No New Safety Signals

During the maintenance phase of the study, 72% and 62% of patients with CD and 68% and 69% of patients with UC in the subcutaneous CT-P13 and placebo groups experienced a treatment-emergent adverse event (TEAE). Serious TEAEs were experienced by 7% and 8% of patients in the CD study and 6% and 3% of patients in the UC study receiving CT-P13 and placebo. The authors reported that most serious adverse events were considered unrelated to the study drug, and similar proportions of patients in each group experienced TEAEs leading to discontinuation of the study drug. No TEAEs of special interest (infections and local injection-site reactions) were severe or serious, and there were no new safety findings.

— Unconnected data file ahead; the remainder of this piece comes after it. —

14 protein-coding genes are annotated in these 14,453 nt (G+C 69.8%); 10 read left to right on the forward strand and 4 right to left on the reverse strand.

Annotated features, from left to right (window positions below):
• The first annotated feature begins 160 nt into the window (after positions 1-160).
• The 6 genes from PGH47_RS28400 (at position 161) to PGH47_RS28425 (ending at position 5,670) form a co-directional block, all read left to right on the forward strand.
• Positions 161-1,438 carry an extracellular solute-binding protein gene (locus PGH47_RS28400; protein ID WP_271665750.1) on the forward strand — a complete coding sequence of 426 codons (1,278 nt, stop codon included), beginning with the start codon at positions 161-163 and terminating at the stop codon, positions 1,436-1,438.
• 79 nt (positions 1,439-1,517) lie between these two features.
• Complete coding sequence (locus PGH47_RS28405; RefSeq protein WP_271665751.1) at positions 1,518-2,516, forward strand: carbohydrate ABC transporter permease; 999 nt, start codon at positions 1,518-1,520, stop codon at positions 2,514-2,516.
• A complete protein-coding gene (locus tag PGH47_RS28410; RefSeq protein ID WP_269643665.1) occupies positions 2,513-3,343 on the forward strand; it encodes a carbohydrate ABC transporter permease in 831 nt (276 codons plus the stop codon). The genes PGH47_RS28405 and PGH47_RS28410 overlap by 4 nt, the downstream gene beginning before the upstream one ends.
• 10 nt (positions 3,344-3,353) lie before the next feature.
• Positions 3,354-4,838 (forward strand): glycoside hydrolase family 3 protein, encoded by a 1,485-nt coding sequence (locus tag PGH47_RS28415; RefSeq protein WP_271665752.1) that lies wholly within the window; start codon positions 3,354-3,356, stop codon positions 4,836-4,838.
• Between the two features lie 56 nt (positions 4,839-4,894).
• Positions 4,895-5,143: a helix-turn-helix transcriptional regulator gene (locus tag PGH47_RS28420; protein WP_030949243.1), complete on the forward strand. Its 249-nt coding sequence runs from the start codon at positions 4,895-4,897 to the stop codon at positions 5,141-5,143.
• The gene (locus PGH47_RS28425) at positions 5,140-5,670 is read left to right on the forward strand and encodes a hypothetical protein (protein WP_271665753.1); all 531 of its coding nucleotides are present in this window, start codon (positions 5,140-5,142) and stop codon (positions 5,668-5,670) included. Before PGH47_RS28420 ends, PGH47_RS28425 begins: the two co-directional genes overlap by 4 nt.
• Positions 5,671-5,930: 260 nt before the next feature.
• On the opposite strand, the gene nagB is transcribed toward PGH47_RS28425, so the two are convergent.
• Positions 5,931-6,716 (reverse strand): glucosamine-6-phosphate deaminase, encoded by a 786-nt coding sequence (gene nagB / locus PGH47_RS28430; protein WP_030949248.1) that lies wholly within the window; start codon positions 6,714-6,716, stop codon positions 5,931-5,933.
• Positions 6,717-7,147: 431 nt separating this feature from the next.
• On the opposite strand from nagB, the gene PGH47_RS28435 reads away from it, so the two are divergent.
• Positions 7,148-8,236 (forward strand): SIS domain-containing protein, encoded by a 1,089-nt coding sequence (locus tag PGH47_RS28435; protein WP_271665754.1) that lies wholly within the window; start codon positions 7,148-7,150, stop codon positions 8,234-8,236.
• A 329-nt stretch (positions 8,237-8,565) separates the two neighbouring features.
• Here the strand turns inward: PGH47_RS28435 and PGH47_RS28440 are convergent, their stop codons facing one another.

Immunogenicity

Antidrug antibodies (ADAs) were detected in 65% and 76% of patients with CD and 64% and 92% of patients with UC in CT-P13 and placebo groups. Within the CT-P13 groups, predose infliximab concentrations “tended to be lower” in patients positive for ADAs, the authors wrote. Clinical remission and endoscopic response rates in the CD study “trended slightly lower” in ADA-positive patients compared to ADA-negative patients. However, in the UC study, clinical remission rates were “comparable” between ADA-positive and ADA-negative patients. ADA status was not associated with safety outcomes.